Tall perennial forb (up to 1.5 m) of open calcareous wetlands; leaves elliptical with arching parallel veins; flowers white, borne in flat-topped cluster.
Status and Rank
- State Status: SC - Special Concern (rare or uncertain; not legally protected)
- State Rank: S3 - Vulnerable
- Global Rank: G4G5 - Rank is uncertain, ranging from apparently secure to secure
|County Name||Number of Occurrences||Year Last Observed|
Updated 12/14/2015. Information is summarized from MNFI's database of rare species and community occurrences. Data may not reflect true distribution since much of the state has not been thoroughly surveyed.
Occurs in a variety of moist, calcareous open habitat including fens, prairies, sedge meadows, and calcareous lakeshores.
Natural Community Types
- Lakeplain wet prairie
- Prairie fen
- Coastal fen
- Lakeplain wet-mesic prairie
- Northern fen
- Northern wet meadow
- Southern wet meadow
- Limestone cobble shore
For each species, lists of natural communities were derived from review of the nearly 6,500 element occurrences in the MNFI database, in addition to herbarium label data for some taxa. In most cases, at least one specimen record exists for each listed natural community. For certain taxa, especially poorly collected or extirpated species of prairie and savanna habitats, natural community lists were derived from inferences from collection sites and habitat preferences in immediately adjacent states (particularly Indiana and Illinois). Natural communities are not listed for those species documented only from altered or ruderal habitats in Michigan, especially for taxa that occur in a variety of habitats outside of the state.
Natural communities are not listed in order of frequency of occurrence, but are rather derived from the full set of natural communities, organized by Ecological Group. In many cases, the general habitat descriptions should provide greater clarity and direction to the surveyor. In future versions of the Rare Species Explorer, we hope to incorporate natural community fidelity ranks for each taxon.
Feel free to send questions and comments to Brad Slaughter at firstname.lastname@example.org.
Bluejoint grass, cordgrass, rush, sedges, twig-rush, shrubby cinquefoil, swamp milkweed, big bluestem, Indian grass, Sullivant's milkweed, purple milkweed, swamp thistle, eastern prairie fringed orchid, marsh blazing star, whorled loosestrife, grass-of-Parnassus, smooth hedge nettle, swamp rose, Missouri ironweed, joe-pye weed, common bone set, spike-rush.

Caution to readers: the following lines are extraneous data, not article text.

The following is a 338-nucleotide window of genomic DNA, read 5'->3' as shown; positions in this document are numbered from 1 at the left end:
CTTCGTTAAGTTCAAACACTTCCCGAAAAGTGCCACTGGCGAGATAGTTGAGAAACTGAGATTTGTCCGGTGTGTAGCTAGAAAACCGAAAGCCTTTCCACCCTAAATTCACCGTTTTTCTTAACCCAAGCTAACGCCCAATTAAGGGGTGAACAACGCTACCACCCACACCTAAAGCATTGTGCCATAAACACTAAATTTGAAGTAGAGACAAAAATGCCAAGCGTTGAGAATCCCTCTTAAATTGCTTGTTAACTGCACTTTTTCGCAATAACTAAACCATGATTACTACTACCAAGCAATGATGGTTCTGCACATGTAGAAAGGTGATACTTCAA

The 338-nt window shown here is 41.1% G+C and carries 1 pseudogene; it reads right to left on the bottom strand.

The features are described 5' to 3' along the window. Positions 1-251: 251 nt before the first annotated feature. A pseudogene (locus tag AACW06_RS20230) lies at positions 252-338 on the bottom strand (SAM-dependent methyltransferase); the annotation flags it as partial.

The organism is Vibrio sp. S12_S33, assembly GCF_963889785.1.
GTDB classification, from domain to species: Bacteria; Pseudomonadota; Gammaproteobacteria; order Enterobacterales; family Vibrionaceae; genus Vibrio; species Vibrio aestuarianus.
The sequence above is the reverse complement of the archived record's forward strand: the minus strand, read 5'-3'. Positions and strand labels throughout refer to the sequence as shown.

Requires protection of hydrology, groundwater source, and natural disturbance regime. This species benefits from management that includes prescribed fire and brush removal, which maintains open habitat and reduces competing woody vegetation. Control invasive species, particularly glossy buckthorn, a common invader of this type of habitat. Protect habitat from being drained and developed.
General Survey Guidelines
Random meander search covers areas that appear likely to have rare taxa, based on habitat and the judgment of the investigator.
- Meander search
Survey Period: From fourth week of June to third week of October
Survey Comments: Best sought during blooming period in July
More InformationSee MNFI Species Abstract
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- Gray, A. 1950. Gray's Manual of Botany; eighth ed. Van Nostrand Reinghold, New York. 1632pp.
- Holmgren, N.H. 1998. Illustrated Companion to Gleason and Cronquist's Manual. Illustrations of the vascular plants of Northeastern United States and adjacent Canada. New York Botanical Garden, Bronx. 937pp.
- Swink, F. and G. Wilhelm. 1994. Plants of the Chicago Region, 4th ed. Indiana Academy of Science, Indianapolis. 921pp.
- Voss, E.G. 1996. Michigan Flora. Part III. Dicots (Pyrolaceae-Compositae). Bulletin of the Cranbrook Institute of Science and University of Michigan Herbarium. 622pp.